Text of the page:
Southern taste

Therice Denby has a fond­ness for mak­ing desserts at her Frank­ford eat­ery, Denby’s Sweet Sen­sa­tions, which opened two months ago. JENNY SWI­GODA / TIMES PHOTO

Wheth­er it’s a sweet con­fec­tion or a whole­some meal, Therice Denby is bring­ing a lot of the South to the North­east. And she has a lot of fans.

So you want something spe­cial, do you? You want a cake shaped like a car or a cake that looks like a baby crawl­ing in­to a di­aper bag?

That’s fine with Therice Denby. Just give her a couple weeks’ no­tice, and when you stop by Denby’s Sweet Sen­sa­tions, her new res­taur­ant and sweet shop on Frank­ford Av­en­ue, to pick up that spe­cial or­der, you might want to sample some soul food, too.

Good old-fash­ioned South­ern cook­ing is what Denby is serving up as well as cakes, cin­na­mon buns and pastries. A busi­ness that is both soul food res­taur­ant and bakery might seem un­usu­al, but it’s fairly com­mon in the South, Denby said.

And Denby’s is def­in­itely a busi­ness with a South­ern ac­cent. “My par­ents are South­ern,” she said, ex­plain­ing that her moth­er’s from Alabama and her fath­er’s from North Car­o­lina, and they’re both great cooks.

“I was raised in the North, but with a South­ern flair,” she said.

Be­sides ad­her­ing to tra­di­tion­al fare like bar­be­cued chick­en, col­lard greens, corn bread, grits, bis­cuits and waffles, Denby is big on us­ing her ima­gin­a­tion, es­pe­cially when it comes to desserts.

“I’ll dream about a dessert and I’ll come in here and make it,” she said dur­ing an in­ter­view at Denby’s Sweet Sen­sa­tions, 4428 Frank­ford Ave.

If that dream in­volves sweet pota­toes, so much the bet­ter. “I can make any­thing good with a sweet potato,” she said.

Denby’s fea­tures sweet potato pan­cakes and sweet potato fries, too.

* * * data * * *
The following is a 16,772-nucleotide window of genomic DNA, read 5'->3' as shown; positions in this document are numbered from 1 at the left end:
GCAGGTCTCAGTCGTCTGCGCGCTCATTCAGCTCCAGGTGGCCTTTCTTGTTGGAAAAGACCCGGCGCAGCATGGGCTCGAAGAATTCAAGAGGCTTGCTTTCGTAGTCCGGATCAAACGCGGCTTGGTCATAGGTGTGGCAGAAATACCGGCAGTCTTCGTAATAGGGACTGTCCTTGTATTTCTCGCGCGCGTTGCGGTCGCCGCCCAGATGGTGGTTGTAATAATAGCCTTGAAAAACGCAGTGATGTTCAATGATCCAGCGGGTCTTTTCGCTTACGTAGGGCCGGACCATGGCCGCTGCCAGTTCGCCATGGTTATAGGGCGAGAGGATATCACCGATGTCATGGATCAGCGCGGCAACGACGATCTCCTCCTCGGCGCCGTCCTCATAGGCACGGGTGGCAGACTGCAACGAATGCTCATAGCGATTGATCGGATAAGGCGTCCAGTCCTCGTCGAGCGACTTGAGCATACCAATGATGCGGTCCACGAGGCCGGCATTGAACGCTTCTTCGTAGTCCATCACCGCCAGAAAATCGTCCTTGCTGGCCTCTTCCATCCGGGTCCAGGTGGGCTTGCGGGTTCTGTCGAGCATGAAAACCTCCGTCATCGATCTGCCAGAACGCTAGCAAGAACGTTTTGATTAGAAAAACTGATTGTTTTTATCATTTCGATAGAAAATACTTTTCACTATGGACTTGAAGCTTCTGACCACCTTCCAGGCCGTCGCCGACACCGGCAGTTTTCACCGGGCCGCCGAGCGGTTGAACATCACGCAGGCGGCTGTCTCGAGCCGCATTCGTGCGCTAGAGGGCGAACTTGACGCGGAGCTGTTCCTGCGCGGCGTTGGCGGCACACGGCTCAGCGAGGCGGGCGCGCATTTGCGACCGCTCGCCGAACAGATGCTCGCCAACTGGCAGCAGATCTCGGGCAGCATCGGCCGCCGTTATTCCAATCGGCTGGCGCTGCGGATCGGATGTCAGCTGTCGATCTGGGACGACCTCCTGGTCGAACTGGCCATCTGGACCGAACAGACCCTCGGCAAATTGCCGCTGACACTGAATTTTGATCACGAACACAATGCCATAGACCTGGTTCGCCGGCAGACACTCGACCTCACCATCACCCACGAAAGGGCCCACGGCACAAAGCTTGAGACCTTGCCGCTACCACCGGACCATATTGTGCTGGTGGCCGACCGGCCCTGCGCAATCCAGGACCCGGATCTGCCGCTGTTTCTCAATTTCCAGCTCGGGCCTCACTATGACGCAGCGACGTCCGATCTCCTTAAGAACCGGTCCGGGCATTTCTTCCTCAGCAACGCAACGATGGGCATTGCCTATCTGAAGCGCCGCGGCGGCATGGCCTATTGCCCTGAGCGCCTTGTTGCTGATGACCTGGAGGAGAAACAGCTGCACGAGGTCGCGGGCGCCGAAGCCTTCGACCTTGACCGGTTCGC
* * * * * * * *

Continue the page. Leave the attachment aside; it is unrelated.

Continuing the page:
Denby’s Sweet Sen­sa­tions is a new busi­ness on Frank­ford Av­en­ue; it opened in May. It is, however, not a com­pletely new en­ter­prise. Last year, Denby 

was open in Ber­lin, N.J. The res­taur­ant’s build­ing was in bad shape and had no heat in the winter, so she de­cided to make a move.

Find­ing a spot in Frank­ford “is a bless­ing,” she said, since she and her fam­ily live in Phil­adelphia.

That fam­ily makes up the staff at Denby’s res­taur­ant. The biggest help and sup­port­er is her hus­band, Steven Denby II, and they’ve been to­geth­er 23 years.

 “He’s sup­por­ted my dream,” Therice said.

Their two sons, Steven III and Jalen, as well as niece Ay­anna Jack­son, also work at the eat­ery.

Fam­ily is key to Denby’s out­look.

“This is a fam­ily-ori­ented busi­ness with down-home South­ern hos­pit­al­ity,” she said. “When people come in here, they should feel at home.”

A cus­tom­er who has a crav­ing for a dessert just like mama used to make may re­quest it, and Denby will whip it up.

“Just give me forty-eight hours,” she said.

Giv­ing the cus­tom­ers what they want is Denby’s busi­ness policy. “Just be­cause it’s not on the menu doesn’t mean you can’t have it,” she said. 

For ex­ample, the res­taur­ant is not a ve­get­ari­an eat­ery, but some cus­tom­ers are ve­get­ari­ans. She al­ways tries to ac­com­mod­ate them, she said.

So far, the busiest days of the week are Thursdays and Fri­days — Fri­day, es­pe­cially, since it is potato salad and cat­fish day at Denby’s.

Cat­fish — or whit­ing — is fried in corn meal, Denby said. There are no spe­cial in­gredi­ents, but the fish is served with a spicy sauce.

The potato salad is from a fam­ily re­cipe. “I make it like my mom used to make it,” she said.

But enough about en­trees and sides. What about those spe­cialty cakes?

You’ve seen those cool cakes in all sorts of shapes and sizes on the Food Net­work. Well, you can see them in Frank­ford, too.

But they have to be spe­cial-ordered, Denby said. “We make everything fresh. We don’t have cakes just sit­ting around,” she said.

Denby said she needs a couple of weeks to make the pre­par­a­tions and bake spe­cially de­signed cakes. Oth­er or­ders — birth­day cakes or gradu­ation cake — re­quire just 48 hours.

This isn’t the first North­east Times  art­icle about Denby. Six years ago she was fea­tured be­cause she had won re­cog­ni­tion for de­vel­op­ing a busi­ness mod­el for her res­taur­ant. In 2005, Denby was one of three fe­male en­tre­pren­eurs named win­ners of the En­ter­pris­ing Wo­man Busi­ness Plan Com­pet­i­tion sponsored by Na­tion­al Penn Bank. She won first prize in the res­taur­ant cat­egory.

Part of that busi­ness mod­el was pur­vey­ing sug­ar-free treats. In its cur­rent in­carn­a­tion, Denby’s asks cus­tom­ers to or­der sug­ar-free items two days in ad­vance. Those are not kept on hand, Denby said, be­cause they have a short shelf life.

It’s not that any of Denby’s desserts even get a chance to get old — or even get sold. The Den­bys’ kids are big fans.

“They try to hide the last piece of cheese­cake so nobody gets it,” Steven Denby said. ••

Re­port­er John Loftus may be reached at 215-354-3110 or by e-mail at

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